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Damn, Could the Samsung Galaxy Fold Be Worth It?



If you are a heavy multitasker, things can only be better if you can swipe in the right side of the screen to get a little row of apps that let you open up to three different apps at once. Thanks to the ability to pop out one additional app inside a floating window, the Fold's true multitasking app count stands at four.

855 processor, 512GB of storage, and a whopping 12GB or RAM. As a bonus, like the Galaxy S10, the Galaxy Fold features Qi wireless charging along with Samsung's PowerShare tech that lets you juice up your other devices. Though, in terms of real-world durability, the Fold not having any water resistance is a bummer.

Now to be clear, the folds ability to switch apps between screens, what Samsung calls App continuity, is still very much in its early stages. This sort of multi-app functionality isn't as natively available on Android yet (it's coming in Android Q), though Samsung has worked with Google and other partners to ensure that major first and third-party apps look good on the big flexy screen. But that's not always the case for less popular apps, or some games, which resort to 16: 9 letterboxed view.

However, despite featuring two batteries that are joined together to form a 4,380 mAh power pack, you still have wonder if the Galaxy Fold has enough longevity to keep that big display and everything else running. But that's a question I should be able to answer once I've had a chance to spend more time with it.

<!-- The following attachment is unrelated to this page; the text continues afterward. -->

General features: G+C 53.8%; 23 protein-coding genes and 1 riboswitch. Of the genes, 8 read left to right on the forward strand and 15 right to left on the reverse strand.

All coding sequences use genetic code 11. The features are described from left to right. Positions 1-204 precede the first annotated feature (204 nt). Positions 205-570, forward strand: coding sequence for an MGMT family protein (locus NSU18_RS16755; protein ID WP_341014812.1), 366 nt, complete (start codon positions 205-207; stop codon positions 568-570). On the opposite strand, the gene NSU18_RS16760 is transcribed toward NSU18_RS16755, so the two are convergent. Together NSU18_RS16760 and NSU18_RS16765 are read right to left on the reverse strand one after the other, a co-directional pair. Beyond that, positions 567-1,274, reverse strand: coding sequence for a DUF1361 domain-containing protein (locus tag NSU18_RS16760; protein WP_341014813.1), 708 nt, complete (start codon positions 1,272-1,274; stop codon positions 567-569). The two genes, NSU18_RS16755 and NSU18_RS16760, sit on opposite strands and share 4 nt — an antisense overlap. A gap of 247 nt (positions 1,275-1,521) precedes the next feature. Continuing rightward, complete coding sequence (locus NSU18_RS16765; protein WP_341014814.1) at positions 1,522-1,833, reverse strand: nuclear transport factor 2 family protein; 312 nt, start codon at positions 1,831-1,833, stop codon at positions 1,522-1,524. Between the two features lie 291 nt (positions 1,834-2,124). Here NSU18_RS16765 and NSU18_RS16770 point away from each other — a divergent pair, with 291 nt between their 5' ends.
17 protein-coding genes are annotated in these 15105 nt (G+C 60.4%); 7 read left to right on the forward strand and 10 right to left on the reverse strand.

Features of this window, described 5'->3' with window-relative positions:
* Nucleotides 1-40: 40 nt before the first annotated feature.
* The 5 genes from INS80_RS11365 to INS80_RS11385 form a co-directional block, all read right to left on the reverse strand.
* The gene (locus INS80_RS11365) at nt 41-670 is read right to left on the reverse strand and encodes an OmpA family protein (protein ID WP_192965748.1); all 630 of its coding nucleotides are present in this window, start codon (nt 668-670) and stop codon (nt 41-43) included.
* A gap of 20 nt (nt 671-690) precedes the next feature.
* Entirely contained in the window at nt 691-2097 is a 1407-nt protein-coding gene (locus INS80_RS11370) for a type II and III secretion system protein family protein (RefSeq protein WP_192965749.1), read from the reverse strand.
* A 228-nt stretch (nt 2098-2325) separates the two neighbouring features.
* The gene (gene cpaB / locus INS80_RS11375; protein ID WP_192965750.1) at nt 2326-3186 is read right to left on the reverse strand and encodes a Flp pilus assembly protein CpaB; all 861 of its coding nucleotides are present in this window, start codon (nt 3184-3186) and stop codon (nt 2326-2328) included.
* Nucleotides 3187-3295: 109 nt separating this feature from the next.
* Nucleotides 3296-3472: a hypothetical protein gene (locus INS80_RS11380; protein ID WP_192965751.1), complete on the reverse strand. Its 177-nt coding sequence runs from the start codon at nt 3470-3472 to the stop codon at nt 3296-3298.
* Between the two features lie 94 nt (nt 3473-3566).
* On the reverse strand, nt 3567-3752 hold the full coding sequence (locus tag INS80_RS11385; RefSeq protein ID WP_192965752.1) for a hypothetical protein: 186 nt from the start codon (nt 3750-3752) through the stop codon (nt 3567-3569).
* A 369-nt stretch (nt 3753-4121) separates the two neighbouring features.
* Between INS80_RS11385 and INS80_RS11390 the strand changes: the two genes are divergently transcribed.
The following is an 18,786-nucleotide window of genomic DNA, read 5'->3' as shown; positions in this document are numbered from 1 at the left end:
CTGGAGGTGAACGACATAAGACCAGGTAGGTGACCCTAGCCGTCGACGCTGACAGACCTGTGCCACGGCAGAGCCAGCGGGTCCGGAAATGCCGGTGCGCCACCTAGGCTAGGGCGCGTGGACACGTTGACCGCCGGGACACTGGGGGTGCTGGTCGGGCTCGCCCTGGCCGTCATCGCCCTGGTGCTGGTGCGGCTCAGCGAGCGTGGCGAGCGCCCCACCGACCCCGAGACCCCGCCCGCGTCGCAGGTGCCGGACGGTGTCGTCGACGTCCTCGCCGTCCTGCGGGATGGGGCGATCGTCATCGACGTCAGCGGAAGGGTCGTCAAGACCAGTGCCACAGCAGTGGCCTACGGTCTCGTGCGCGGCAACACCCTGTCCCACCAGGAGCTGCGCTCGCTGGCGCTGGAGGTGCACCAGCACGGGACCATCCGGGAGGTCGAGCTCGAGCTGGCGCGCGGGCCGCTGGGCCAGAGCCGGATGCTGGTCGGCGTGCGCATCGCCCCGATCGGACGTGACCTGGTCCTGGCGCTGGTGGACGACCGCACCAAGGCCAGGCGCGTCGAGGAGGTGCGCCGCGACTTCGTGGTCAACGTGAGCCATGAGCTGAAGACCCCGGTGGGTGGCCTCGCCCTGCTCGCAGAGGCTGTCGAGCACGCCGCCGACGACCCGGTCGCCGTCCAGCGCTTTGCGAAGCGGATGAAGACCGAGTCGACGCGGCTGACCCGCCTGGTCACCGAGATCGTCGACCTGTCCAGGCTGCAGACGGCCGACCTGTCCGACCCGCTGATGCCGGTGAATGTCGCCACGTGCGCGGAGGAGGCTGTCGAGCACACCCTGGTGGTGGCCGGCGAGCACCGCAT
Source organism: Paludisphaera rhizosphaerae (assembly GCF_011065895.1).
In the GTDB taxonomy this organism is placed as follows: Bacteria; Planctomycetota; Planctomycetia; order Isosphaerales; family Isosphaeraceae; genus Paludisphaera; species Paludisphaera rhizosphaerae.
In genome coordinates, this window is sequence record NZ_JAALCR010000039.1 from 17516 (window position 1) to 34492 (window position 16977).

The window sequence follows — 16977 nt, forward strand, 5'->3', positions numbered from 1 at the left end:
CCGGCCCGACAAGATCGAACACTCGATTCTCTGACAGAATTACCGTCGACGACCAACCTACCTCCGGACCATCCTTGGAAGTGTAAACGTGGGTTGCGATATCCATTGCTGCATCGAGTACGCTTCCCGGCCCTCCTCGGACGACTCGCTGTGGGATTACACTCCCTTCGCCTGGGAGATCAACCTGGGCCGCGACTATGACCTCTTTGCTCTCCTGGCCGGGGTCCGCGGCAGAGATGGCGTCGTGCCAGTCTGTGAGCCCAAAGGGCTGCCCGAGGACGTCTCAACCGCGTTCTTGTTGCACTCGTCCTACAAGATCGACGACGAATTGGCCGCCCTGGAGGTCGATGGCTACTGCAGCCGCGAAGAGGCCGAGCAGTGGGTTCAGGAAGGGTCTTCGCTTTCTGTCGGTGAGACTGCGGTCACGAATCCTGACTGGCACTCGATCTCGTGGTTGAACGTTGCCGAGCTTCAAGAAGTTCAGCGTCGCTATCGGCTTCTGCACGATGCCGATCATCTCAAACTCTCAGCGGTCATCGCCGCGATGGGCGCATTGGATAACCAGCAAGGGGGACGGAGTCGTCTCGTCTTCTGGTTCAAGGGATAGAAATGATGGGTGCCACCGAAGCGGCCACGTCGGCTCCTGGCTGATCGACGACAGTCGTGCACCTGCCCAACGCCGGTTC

Because of the Galaxy Fold's design, instead of putting a fingerprint reader on the front or back, Samsung puts the Fold's fingerprint sensor on its side.
Photo: Sam Rutherford (Gizmodo)

The Fold also comes with six total cameras. In front, there is a 10-MP cam above the cover screen, while a second 12-MP selfie cam and an 8-MP depth cam to help with portrait-style shots live on the inside. However, on a regular phone, the real camera talent resides in the back, with the Fold offering a 16-MP ultra-wide camera, a 12-MP wide-angle camera, and a 2x telephoto cam.

The Galaxy Fold has a noticeable increase, but when you're using it normally, it's way less distracting than I anticipated. Generally, it fades away, potentially becoming less annoying than even a scratch on a screen. But depending on the situation and available ambient light, you may still notice it when watching a video. It's impressive, but Samsung did not magically defy the material, and doubtless, for some people, the imperfection will be seen as a failure.

Similarly, the thickness of the device will remain controversial for some people. Personally, I think it wouldn't bother me in the long run but some of my colleagues who insist on tiny pants, the thickness will be a dealbreaker.

And even if that crease and that thickness don't wind up being too annoying, there is still one more reality people will need to get over: $ 1,980 is a serious chunk of money, especially for a V1 device. This thing is likely to only be found with people who value keeping up with the absolute bleeding edge of tech.

After a short time with the device, I was charmed by the package as a whole. I found myself imagining the fold fitting into my life with almost zero adjustment.

But the question remains, would you pay nearly $ 2,000 for the chance to own one? We are not sure but stay tuned for our full review very soon.

Depending on which of the Galaxy Folds four colors you choose, you may also be able to select what color the hinge is.
Photo: Sam Rutherford (Gizmodo)

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